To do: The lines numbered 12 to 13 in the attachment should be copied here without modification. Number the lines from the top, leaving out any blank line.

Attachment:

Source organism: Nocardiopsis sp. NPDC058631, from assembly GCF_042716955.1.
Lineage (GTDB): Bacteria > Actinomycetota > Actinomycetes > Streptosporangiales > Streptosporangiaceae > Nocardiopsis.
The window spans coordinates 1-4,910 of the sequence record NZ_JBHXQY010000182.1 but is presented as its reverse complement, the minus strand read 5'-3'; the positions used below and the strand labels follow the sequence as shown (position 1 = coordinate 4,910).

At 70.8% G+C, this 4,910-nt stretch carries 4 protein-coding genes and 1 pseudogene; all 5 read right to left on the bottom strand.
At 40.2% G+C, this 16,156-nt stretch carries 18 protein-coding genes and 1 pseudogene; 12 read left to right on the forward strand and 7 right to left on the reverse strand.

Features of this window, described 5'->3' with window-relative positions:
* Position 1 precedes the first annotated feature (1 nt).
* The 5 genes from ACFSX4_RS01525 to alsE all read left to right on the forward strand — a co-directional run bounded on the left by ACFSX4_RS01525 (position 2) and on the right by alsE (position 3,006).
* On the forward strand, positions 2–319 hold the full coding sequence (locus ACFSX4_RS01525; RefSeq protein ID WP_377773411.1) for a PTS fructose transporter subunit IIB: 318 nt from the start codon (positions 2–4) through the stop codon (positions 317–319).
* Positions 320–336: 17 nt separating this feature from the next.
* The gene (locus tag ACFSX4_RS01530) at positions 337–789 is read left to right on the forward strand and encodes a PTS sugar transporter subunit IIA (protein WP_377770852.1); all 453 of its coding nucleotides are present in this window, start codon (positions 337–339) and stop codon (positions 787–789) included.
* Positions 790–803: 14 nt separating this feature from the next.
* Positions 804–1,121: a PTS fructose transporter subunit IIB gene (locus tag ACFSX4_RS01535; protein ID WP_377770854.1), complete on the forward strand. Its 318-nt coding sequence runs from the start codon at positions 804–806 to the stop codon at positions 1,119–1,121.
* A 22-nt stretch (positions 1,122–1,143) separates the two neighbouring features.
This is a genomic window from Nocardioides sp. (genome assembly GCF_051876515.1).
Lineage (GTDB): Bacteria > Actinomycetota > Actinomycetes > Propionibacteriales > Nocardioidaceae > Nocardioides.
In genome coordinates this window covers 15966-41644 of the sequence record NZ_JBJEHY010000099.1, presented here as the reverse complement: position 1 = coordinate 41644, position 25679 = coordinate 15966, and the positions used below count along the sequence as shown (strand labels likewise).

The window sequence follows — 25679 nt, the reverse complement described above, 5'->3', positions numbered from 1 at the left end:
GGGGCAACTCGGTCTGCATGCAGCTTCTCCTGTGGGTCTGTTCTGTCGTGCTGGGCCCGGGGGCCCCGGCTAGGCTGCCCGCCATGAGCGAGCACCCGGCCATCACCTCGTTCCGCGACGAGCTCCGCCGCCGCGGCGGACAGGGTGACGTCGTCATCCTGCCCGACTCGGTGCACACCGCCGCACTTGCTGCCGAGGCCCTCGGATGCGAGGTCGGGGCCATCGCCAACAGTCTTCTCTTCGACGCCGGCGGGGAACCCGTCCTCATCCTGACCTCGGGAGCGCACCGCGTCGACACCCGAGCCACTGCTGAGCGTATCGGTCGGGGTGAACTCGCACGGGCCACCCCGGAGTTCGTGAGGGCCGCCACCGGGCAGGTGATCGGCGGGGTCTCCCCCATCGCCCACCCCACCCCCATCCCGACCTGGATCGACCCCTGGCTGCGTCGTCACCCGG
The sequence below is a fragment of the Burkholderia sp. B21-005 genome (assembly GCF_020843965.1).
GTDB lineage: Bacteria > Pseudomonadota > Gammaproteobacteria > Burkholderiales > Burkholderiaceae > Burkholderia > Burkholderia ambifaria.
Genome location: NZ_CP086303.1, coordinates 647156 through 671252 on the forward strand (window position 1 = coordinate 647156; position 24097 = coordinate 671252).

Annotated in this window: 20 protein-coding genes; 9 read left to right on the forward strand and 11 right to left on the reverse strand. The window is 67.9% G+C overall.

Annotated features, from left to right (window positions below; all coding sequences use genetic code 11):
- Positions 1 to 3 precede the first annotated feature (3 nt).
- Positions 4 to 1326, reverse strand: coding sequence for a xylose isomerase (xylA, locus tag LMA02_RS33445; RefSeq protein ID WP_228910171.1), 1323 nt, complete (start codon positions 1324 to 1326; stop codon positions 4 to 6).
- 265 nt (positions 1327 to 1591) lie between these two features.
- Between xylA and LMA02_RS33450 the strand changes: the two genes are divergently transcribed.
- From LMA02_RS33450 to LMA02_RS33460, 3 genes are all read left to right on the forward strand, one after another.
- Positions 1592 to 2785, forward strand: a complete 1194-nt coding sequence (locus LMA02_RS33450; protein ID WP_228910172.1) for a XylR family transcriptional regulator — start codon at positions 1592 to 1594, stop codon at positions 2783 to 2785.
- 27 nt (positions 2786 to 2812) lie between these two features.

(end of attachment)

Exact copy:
* Positions 790–803: 14 nt separating this feature from the next.
* Positions 804–1,121: a PTS fructose transporter subunit IIB gene (locus tag ACFSX4_RS01535; protein ID WP_377770854.1), complete on the forward strand. Its 318-nt coding sequence runs from the start codon at positions 804–806 to the stop codon at positions 1,119–1,121.